For instance, search for "Frank Lloyd Wright" today and the first link might be to Wikipedia. But now, to the right of that result you'll see some of that Wikipedia or other sourced information right on the search page, including a short summary of who Wright was, his birth date, etc. You'll also get related searches. If Wright were still living and a Google+ user, you'd also get his Google+ profile link.
"The knowledge graph has been constructed using a lot of reliable sources of information, including the World CIA Fact Book, Wikipedia, etc. We also collect content of our own, like Google Books," Shashidhar Thakur, Google's Tech Lead in Search, told ABC News.
Thakur said a team at Google has been working on the Knowledge Graph for two years. They have built a database with 500 million people, places and things, and there are 3.5 billion defining attributes and connections, which include those related searches and other information.
Google says you'll start seeing the Knowledge Graph box as often as you see Google Maps, making it its largest search launch ever. It says it has surpassed the launch of Google Image and Google News in terms of the data available on its first day. Obviously, the database will continue to grow.
Read more

Courtesy: ABC News

Tuesday, May 15, 2012

Facebook, world’s third largest if a country

Facts and figures about Facebook, which priced its initial public offering: – Facebook has more than 900 million active users. If the company were a country, it would be the third largest in the world after China (population: 1.34 billion) and India (population: 1.17 billion).
- Some 488 million people use Facebook on mobile devices. That is more than half of its members worldwide, and the reach is even bigger in countries such as South Africa, Nigeria and Japan, where mobile use is 70 to 90 percent. (source:
- With 157 million members, the United States has the most Facebook users. Brazil recently jumped to second place with 47 million, followed by India with 45.8 million, Indonesia with 42.2 million and Mexico with 33.1 million. (source:
- Facebook is the most popular social network in every country of the world, with the exceptions of China, Japan, Russia, South Korea and Vietnam. (source: comScore)
- In April, Facebook announced a billion-dollar deal to buy the startup behind wildly popular smartphone photo sharing application Instagram, its biggest acquisition to date. The US Federal Trade Commission is reviewing the deal.
- Facebook has minted four billionaires: Mark Zuckerberg, Dustin Moskovitz, Eduardo Saverin and Sean Parker. The 28-year-old Zuckerberg’s net worth was estimated at $17.5 billion on the 2011 Forbes list of the wealthiest Americans.
Moskovitz had a net worth of $3.5 billion but pipped Zuckerberg for the title of world’s youngest billionaire, being eight days younger.
The Brazilian-born Saverin, who left Facebook early on after a falling-out with Zuckerberg, had a net worth of $2 billion. Parker, the Napster co-founder who briefly served as Facebook’s president, had a net worth of $2.1 billion.
- Chris Hughes, one of Facebook’s four co-founders, served as director of online organizing for Barack Obama’s successful 2008 presidential campaign.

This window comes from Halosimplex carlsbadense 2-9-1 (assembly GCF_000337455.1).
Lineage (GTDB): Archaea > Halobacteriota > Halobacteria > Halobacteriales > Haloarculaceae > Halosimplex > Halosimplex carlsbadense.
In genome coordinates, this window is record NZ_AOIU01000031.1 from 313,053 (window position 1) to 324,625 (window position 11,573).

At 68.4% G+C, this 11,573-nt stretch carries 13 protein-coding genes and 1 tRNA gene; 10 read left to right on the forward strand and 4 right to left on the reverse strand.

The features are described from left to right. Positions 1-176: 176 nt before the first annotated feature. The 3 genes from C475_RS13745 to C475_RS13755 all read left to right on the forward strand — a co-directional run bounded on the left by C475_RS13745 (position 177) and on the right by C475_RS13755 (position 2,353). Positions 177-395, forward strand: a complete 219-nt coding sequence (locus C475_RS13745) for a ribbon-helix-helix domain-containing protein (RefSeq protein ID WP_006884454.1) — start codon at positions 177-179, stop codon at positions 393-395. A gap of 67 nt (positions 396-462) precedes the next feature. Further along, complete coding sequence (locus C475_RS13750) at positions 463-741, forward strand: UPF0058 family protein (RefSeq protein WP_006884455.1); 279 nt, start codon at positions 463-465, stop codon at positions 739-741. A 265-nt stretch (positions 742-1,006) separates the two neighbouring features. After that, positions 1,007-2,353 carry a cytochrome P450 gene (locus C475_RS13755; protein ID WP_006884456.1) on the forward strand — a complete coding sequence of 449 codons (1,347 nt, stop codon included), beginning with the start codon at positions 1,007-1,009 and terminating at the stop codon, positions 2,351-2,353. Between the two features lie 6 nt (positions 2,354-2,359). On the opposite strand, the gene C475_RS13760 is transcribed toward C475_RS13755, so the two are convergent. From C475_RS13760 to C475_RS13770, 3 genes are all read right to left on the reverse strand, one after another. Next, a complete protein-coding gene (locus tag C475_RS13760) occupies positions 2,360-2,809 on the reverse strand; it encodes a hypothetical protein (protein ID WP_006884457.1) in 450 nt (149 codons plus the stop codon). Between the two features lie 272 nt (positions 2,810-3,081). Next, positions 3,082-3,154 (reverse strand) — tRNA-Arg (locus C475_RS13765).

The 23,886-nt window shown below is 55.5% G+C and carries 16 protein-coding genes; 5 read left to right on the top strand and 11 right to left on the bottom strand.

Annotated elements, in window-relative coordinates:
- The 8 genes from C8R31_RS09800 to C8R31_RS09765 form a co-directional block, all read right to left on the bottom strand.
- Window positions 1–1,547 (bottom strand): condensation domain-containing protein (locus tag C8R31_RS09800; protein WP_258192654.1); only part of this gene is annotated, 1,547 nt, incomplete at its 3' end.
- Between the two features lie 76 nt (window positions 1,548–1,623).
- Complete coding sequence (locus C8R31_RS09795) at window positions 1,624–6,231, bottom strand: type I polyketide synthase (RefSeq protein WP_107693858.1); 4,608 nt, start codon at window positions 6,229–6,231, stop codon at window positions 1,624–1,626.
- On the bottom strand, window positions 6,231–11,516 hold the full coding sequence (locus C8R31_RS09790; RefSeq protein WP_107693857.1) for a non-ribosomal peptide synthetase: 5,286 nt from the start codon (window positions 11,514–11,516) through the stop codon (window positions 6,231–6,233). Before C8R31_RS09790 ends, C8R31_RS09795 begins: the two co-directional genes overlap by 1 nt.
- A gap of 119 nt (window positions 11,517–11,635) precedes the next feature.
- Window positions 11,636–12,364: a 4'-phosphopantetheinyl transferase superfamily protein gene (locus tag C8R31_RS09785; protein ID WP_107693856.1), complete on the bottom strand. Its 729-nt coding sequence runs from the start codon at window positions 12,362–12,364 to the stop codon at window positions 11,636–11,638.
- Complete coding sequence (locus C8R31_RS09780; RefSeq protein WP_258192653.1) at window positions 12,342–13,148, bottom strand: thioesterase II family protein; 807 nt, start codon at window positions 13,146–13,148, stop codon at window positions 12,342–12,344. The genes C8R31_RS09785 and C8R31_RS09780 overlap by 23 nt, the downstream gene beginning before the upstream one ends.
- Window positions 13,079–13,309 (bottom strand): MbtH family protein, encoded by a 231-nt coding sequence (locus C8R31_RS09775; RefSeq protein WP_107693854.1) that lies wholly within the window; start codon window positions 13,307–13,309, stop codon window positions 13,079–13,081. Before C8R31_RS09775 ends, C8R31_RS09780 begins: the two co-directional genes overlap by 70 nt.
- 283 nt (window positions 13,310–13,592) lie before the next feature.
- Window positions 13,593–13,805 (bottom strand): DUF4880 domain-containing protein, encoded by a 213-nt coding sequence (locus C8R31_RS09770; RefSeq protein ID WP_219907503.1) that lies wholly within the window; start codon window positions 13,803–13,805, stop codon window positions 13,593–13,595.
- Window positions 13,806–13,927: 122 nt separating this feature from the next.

- Facebook says it had an average of 526 million daily active users in March 2012, an increase of 41 percent from a year ago. It had registered 125 billion “friend connections” as of March 31 and 3.2 billion “likes” and comments.
- More than 300 million photos are uploaded to Facebook every day and more than 488 million active users access Facebook using mobile devices.
- “The Social Network,” the 2010 film about the origins of Facebook, won four Golden Globes — including for best picture and best director — but flopped at the Oscars, walking away with only awards for best adapted screenplay, original score and film editing.
 - Facebook, which currently employs some 3,500 people, has announced plans to hire “thousands” more over the next year. Some studies suggest that Facebook-related firms and apps have created many more jobs and economic value.

Sunday, May 13, 2012

Yahoo sacks CEO for padding CV

Yahoo CEO Scott Thompson is out after it was found he padded his resume with an embellished college degree, ending his term at the company after just four months.
Scott Thompson
Yahoo confirmed Thompson "has left the company" in a statement posted late Sunday, after two news reports. Tech blog AllThingsD was the first to report the news, and the New York Times followed up with its own article.
Yahoo media chief Ross Levinsohn will be named interim CEO, the company said. Levinsohn had earlier been rumored as a successor to Carol Bartz, who was fired from Yahoo by phone in September. Instead, Thompson took the CEO role in January.
Thompson's resume scandal ignited just over a week ago, when activist shareholder group Third Point alleged that Thompson lied about details of his college degree.
New board members: Dan Loeb, the CEO of Third Point, has a long history of launching proxy fights -- and Yahoo was the latest company in his crosshairs. Third Point owns about 5.8% of Yahoo, and is the largest outside shareholder. In February, Third Point filed paperwork proposing four new Yahoo board members, including Loeb himself.

Nigerian on mission to help blacks survive cancer

Seun Adebiyi
A month after his 2009 graduation from Yale Law School, Seun Adebiyi learned he had not one but two lethal blood cancers and began an odyssey to find a bone-marrow donor. Mr. Adebiyi, 28, who came to this country from Nigeria as a child, made appeals through Yale, on radio stations, in a YouTube video and even on a trip to Nigeria to ask law students to volunteer.
But finally, his doctor called, saying that a Nigerian woman in this country had donated her baby’s umbilical cord blood to a “cord-blood bank” and that the stem cells in it were a close enough match. After his own marrow — the source of his cancers — was wiped out, those cells were infused into him at Memorial Sloan Kettering Cancer Center. He has been in remission since.